The year was 2015, I had booked a single ticket to a late-evening showing of Pixar’s newest release, Inside Out. I was in a cinema in Edinburgh, it was the first time I’d been to a Scottish cinema. I hoped that some slight differences between our cultures would mean that it was somehow less creepy in Scotland for a lone adult man to attend a late screening of a children’s movie. I was sadly mistaken on this front. For myriad reasons, too complex and uninteresting to delve into, I was in an emotionally febrile state. Given this and Pixar’s stellar track record at creating films that deftly pluck at the heart-strings, I reckoned the likelihood that I would cry at some point during the course of the screening stood at around 80%.
After some minutes sitting in the screen, empty save for two other lone men – who had chosen to sit as far apart as the geography of the screen’s seating plan allowed – another pair arrived in. This new pair entered just as the lights were dimming and, ignoring the vast sea of empty seats, elected to sit in the ones immediately adjacent to me. As the ads began to roll, one of them unmistakably gave off the vibe of someone who would have no qualms about talking loudly and garishly throughout the screening, mostly because he had no qualms about talking loudly and garishly throughout the ads. I remember a prolonged series of very underwhelming quips during Nivea ad proving a particular nadir. My risk of crying now hovered around the 90% mark.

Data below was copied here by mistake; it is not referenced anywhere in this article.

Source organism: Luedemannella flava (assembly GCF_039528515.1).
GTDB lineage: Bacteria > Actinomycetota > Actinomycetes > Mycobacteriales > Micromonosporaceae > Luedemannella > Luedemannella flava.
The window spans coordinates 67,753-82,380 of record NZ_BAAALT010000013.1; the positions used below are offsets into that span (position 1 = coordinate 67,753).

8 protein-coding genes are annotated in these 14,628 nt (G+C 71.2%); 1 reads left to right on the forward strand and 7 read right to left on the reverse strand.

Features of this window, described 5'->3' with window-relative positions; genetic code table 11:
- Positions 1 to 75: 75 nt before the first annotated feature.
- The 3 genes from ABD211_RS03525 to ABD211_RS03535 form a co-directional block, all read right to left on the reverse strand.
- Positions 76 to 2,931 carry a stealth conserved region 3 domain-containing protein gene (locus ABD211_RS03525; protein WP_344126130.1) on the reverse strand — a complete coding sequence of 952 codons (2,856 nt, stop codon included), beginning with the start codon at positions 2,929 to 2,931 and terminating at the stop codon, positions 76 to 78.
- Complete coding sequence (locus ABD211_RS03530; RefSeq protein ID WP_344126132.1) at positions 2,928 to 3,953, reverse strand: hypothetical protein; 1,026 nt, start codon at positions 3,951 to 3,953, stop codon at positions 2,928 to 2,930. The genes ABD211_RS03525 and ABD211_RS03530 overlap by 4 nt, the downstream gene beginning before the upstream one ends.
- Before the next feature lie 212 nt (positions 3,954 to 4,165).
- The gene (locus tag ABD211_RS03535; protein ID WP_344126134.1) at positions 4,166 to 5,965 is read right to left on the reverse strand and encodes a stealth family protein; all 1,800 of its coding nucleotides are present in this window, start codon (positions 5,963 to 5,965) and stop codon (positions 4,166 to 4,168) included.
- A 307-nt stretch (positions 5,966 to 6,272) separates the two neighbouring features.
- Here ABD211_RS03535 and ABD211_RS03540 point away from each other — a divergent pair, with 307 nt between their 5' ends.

The ads finally came to an end and, rather than the screen fading in to the opening scenes of Inside Out, we were instead greeted to a Pixar short called ‘Lava’.
Lava told the story of a lonely volcano in the Pacific Ocean. Growing weary of its isolation, it pined to meet another volcano with which to share its life. Personally, it ticked all the boxes to make the likelihood of a teary episode rise further, containing as it did 1) Depictions of unrequited yearning 2) A person and/or anthropomorphised object or animal exhibiting a stoic and increasingly hard to raiontalise sense of optimism in spite of bleak circumstances, and 3) A reverent depiction of ocean geography.
I have no qualms about saying that, by the time Lava concluded, I was in the midst of, what I have subsequently dubbed, ‘Tear-Fest 2015’ – an event which ultimately led to the two men who’d settled beside me moving seats before the film proper began.
All of this is to say that Pixar have an absolutely stellar record of creating, not just some of the greatest animated feature films, but also breath-taking shorts. While that may have been a needlessly lengthy introduction to that point, cathartically I needed to get that story off my chest.
Pixar’s latest short film ‘Bao‘ – which was released in tandem with Incredibles 2, has now been released on YouTube for a limited time. Rather than take you through a potted description of the short here, just watch the damn thing for yourselves. Frankly if you’ve actually read any of this article and done anything other than immediately scroll down to the video directly below this paragraph then you really have to reassess your own priorities, much as I was forced to do once I’d passed through the worst of Tear-Fest 2015.